In data center management, we need the ability to use live data from the data center to understand how individual assets are performing within a system. Then we’ll re-rate and create a risk hierarchy within the system against the overall potential for failure.
In most industrial analytic applications, there’s room to fail, and you may never see it. All that’s apparent is performance degradation. Redundancy obscures how the assets are performing underneath. Data will tell the full story and potentially reduce redundancy, and thereby, capex.
The Benefits of Predictive Analytics
Beyond reducing upfront costs and longer-term investment, analytics will decrease failures and interventions too. They’ll provide visibility and improve asset performance for higher uptime and longer meantime between failure. Ultimately, risk will be lower and the life cycle optimized when applying data driven asset management, i.e. predictive analytics.
The broader goal is to replicate across multiple locations and geographies. The full value lies in comparing mission critical environments to each other to get benchmarking – that’s the eventual goal. The larger the volume of data, the better we’ll get at it.
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Adil Attlassy, Compass Datacenters
Adil Attlassy serves as Compass’ Chief Technical Officer. Mr. Attlassy is widely respected as a thought leader in IT infrastructure who has been at the forefront of data center trends over the past two decades. Prior to joining Compass, Adil served as the General Manager of Global Site and Network Acquisition for Microsoft. Before Microsoft, Mr. Attlassy held the position of Chief Development Officer for IO. In that role, he was directly responsible for global site selection and development, and he oversaw the company’s data center procurement and supply chain engagement. Prior to IO, Adil held executive positions for Digital Realty Trust in the U.S., UK and Singapore. Mr. Attlassy holds a DUT from Institut de Technologie, Mulhouse, France, a BS in Mechanical Engineering from California State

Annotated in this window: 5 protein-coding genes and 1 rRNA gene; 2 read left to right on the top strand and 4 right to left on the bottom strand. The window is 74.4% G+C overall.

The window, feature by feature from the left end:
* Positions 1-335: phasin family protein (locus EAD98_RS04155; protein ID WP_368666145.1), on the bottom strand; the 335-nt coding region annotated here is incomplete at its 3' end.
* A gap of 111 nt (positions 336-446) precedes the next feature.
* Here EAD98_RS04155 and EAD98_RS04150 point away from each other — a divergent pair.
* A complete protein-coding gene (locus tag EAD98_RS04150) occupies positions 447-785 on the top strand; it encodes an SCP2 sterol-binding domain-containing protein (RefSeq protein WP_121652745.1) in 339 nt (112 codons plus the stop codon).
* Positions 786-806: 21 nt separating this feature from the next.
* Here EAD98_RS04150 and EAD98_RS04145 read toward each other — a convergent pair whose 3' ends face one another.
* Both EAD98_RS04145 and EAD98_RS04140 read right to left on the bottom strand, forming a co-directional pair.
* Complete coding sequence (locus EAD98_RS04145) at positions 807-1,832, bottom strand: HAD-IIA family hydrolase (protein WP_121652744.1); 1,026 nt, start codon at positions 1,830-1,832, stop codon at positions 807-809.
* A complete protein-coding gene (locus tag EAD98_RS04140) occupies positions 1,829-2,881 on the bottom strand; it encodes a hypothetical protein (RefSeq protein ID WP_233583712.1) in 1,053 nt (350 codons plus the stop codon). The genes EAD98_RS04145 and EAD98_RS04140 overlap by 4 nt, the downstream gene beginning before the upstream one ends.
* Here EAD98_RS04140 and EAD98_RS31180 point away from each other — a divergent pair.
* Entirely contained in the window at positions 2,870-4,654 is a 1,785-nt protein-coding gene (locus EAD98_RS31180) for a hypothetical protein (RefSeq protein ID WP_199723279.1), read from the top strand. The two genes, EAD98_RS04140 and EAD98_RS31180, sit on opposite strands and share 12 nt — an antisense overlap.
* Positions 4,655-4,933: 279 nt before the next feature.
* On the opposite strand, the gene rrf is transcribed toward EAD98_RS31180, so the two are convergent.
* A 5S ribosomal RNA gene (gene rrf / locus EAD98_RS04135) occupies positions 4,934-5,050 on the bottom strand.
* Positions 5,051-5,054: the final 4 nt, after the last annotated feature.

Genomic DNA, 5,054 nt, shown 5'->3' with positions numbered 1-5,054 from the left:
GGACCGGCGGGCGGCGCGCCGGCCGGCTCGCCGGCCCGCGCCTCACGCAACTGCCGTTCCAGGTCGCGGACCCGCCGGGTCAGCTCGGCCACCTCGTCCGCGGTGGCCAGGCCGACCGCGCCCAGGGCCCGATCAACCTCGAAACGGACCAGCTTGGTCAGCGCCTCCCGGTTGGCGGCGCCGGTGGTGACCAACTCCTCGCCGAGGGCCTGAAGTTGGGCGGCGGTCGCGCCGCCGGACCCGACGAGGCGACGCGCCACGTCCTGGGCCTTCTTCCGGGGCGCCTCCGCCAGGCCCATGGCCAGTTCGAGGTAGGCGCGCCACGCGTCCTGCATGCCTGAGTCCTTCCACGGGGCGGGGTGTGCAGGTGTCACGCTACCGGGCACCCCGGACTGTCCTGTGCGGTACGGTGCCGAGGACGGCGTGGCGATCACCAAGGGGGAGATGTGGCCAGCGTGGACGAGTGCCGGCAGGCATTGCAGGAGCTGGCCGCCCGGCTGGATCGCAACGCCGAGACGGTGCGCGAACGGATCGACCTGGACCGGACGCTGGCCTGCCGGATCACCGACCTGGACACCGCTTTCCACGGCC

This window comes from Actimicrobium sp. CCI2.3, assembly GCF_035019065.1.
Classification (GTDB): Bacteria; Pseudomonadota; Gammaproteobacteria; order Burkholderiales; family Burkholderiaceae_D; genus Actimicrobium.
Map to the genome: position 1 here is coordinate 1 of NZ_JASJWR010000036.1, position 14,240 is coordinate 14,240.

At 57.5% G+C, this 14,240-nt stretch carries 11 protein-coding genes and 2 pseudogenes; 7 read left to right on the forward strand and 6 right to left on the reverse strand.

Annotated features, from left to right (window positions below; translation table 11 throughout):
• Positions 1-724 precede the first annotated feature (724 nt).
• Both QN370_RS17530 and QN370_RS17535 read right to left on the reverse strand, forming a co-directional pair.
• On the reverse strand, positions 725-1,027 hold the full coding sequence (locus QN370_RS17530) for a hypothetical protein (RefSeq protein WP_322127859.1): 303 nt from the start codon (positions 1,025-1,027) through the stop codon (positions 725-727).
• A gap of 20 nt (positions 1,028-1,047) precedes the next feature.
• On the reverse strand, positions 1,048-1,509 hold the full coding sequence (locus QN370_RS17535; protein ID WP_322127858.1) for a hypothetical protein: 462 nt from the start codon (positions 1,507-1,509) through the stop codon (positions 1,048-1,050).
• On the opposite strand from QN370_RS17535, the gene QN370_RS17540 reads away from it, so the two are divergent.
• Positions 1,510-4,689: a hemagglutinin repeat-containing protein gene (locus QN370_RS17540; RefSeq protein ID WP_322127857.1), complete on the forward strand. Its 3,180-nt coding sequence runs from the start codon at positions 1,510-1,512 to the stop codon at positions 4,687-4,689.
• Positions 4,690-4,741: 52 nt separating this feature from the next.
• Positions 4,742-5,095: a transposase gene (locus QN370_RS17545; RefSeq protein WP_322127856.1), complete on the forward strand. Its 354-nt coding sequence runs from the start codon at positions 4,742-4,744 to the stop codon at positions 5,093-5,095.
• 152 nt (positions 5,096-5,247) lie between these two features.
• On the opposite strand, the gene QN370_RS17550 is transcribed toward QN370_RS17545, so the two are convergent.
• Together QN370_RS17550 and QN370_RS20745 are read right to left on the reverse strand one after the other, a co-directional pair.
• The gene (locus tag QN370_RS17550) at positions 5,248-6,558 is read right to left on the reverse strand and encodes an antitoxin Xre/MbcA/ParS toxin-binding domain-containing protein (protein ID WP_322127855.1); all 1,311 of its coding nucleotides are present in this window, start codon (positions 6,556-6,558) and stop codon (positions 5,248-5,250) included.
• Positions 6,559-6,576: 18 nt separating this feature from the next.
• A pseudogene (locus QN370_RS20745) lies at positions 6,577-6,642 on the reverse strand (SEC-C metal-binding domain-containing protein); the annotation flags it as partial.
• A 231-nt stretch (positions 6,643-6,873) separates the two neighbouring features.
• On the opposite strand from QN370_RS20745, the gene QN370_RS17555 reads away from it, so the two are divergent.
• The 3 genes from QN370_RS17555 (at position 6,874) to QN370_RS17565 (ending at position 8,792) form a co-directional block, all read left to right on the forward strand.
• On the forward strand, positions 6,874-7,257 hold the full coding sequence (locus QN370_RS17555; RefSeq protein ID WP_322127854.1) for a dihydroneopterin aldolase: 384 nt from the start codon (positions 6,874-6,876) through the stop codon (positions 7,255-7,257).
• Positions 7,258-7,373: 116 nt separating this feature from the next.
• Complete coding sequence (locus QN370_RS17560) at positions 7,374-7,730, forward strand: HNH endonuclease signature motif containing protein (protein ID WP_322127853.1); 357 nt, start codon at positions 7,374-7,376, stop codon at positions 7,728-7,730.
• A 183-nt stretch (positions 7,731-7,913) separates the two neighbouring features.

Wendi Runyon, Schneider Electric
As Vice President of Strategy and Business Development, Wendi runs strategy and business development for Schneider Electric’s Secure Power and Data Center business in North America. Her team is responsible for understanding the NAM market and competitive landscape, developing the strategy, bridging the gap between strategy and execution, and defining metrics of success. Additionally, her team runs the regional business development efforts that clearly defines strategy execution by strategic initiative, develops new routes to market, identifies offers gaps to execute strategy and then liaisons between execution teams and other Schneider Business Units or Lines of Business to drive collaboration and execution. Wendi holds an MBA degree from Emory University and a Bachelor of Science in Industrial Engineering from Pennsylvania State University. She currently sits on the Industrial & Professional Advisory Council (IPAC) Board for Penn State’s College of Engineering as well as the Diversity & Inclusion NAM Employee Resource Group Board.